The controls are standard, with a master volume (with pull/push coil-split for the humbucker, which voices the screw coil) and tone, plus a five-way pickup selector.


The flatter radius, the bigger frets and a rather sharp edge to the fingerboard all give the OIO a very distinct character.

Using a USA James Tyler Variax as reference, the OIO presents quite a different sonic character: the OIO has a 'flatter' tonality, as if we've EQ'd the Tyler to bring down the highs and upper mid-range and enhanced the lower mids.

There's no shortage of sustain and the guitar sounds very even across its entire range. So, through a clean Fenderstyle amp we hear a noticeable roundness in the ultra high-end and certainly, as you'd expect, from the bridge humbucker.

The single-coils have more cut but the Arium platform is definitely playing its part. Even unplugged the OIO has little acoustic ring and seems muted - not dramatically, but it's noticeable.

Running into a higher gain amp the OIO sounds big, juicy and tough with that Duncan Custom providing additional output and thicker mids. In this higher gain arena the guitar seems a little more microphonic, but we're having fun.

There's an evenness and almost slightly compressed nature to the tone too - the OIO seems at home with gained rock sounds. Again, comparing it against the Tyler it lacks some of that guitar's higher-end snap, but does provide an almost Les Paul-like girth.

The vibrato performance is excellent and there's no denying that although different to a high-quality bolt-on double-cut, the OIO and its Arium platform definitely works.

Whatever they bring to the tone table, most synthetic or alternative material guitars - historically - have faced a stiff challenge from good ol' wooden axes. A major reason has been price, and Aristides instruments aren't cheap. This issue is clearly compounded in these dour economic times.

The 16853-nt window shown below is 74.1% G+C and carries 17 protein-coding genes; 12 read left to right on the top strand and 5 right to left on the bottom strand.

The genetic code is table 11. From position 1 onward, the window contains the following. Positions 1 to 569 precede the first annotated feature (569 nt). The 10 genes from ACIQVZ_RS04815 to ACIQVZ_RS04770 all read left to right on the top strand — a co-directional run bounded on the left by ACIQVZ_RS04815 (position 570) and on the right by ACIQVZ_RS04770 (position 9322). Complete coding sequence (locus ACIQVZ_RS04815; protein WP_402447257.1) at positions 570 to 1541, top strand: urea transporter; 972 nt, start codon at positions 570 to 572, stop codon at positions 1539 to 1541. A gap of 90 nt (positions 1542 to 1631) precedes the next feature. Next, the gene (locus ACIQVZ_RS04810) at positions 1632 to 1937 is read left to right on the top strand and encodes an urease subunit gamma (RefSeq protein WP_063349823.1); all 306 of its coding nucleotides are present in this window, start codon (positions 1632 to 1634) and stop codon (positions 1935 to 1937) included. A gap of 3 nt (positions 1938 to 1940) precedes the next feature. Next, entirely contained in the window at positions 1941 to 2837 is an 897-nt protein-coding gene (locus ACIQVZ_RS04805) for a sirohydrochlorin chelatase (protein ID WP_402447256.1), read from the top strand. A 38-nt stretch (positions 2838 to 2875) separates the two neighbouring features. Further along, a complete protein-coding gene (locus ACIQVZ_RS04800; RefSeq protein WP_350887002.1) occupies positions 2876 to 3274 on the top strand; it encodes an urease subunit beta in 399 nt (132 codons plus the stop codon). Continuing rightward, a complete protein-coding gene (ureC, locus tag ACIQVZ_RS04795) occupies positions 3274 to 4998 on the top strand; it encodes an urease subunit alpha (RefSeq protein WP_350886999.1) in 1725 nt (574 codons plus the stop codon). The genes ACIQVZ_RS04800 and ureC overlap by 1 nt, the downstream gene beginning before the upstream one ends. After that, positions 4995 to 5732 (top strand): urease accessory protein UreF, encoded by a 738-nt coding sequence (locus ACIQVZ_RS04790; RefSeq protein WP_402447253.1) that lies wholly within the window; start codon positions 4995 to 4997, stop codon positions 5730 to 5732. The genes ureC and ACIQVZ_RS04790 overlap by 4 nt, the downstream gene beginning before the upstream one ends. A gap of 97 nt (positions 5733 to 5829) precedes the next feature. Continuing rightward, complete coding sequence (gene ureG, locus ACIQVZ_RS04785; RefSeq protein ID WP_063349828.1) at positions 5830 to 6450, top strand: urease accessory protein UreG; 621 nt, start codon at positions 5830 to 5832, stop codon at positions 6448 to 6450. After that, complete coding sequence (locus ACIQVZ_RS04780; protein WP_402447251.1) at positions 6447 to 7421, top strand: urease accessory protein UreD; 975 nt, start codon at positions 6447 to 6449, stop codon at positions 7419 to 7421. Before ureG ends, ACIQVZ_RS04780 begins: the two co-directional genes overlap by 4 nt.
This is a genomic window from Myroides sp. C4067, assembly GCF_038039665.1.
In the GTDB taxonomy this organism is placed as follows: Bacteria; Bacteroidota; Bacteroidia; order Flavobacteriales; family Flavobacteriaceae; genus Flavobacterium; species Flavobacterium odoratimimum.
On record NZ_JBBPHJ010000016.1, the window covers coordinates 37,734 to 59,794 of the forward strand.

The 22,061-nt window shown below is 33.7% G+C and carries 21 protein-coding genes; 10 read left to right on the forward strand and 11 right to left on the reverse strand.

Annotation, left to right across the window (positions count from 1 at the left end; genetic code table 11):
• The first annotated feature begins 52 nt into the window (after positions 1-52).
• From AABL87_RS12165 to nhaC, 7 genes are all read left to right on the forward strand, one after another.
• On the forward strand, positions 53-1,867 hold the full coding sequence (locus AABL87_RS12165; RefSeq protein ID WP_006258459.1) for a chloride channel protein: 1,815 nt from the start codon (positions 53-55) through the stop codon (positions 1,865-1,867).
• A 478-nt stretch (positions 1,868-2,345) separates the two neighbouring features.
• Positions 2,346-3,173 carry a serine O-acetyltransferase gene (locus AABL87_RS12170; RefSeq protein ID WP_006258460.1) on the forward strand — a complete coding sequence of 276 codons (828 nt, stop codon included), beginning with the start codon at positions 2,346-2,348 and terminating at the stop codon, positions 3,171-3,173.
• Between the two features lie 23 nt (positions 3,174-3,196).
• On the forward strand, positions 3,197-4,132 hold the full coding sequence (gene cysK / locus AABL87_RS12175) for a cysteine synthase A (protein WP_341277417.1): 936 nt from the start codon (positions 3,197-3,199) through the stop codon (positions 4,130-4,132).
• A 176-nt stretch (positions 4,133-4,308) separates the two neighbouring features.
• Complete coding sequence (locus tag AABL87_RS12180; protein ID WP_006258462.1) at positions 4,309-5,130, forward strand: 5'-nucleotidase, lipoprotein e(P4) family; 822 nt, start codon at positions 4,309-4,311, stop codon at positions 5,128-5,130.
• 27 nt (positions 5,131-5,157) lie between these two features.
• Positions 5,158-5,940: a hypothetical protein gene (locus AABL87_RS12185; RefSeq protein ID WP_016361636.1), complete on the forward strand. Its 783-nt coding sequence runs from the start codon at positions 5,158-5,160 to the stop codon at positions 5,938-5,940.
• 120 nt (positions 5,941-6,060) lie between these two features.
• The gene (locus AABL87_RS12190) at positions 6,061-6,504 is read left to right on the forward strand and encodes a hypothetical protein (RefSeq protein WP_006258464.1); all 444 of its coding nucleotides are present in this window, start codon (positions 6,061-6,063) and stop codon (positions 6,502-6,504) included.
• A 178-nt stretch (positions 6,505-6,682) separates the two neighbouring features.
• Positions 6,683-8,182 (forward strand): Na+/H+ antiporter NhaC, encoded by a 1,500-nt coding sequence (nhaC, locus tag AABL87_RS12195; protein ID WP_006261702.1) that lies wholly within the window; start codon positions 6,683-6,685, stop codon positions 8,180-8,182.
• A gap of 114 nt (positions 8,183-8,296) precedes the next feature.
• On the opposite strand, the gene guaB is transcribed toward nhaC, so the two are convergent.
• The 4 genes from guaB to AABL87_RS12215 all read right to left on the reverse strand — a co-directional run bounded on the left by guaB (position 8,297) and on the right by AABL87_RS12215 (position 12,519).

Judged on our two review sample, this guitar sound different to similar wooden guitars we compared it with - not necessarily in a bad way, but different nonetheless - yet difference isn't what us guitar players necessarily want.

At the moment Aristides has no solid UK distribution (though they claim that will change as 2011 progresses), which again impairs their potential progress - you really do need to play it.

Despite all these buts we can't help applauding the technical endeavour that's gone into the design and construction of this instrument: this is an extremely viable guitar with plenty to offer the discerning player who wants or needs to augment their collection.

Dave Burrluck

Dave Burrluck is one of the world’s most experienced guitar journalists, who started writing back in the '80s for International Musician and Recording World, co-founded The Guitar Magazine and has been the Gear Reviews Editor of Guitarist magazine for the past two decades. Along the way, Dave has been the sole author of The PRS Guitar Book and The Player's Guide to Guitar Maintenance as well as contributing to numerous other books on the electric guitar. Dave is an active gigging and recording musician and still finds time to make, repair and mod guitars, not least for Guitarist’s The Mod Squad.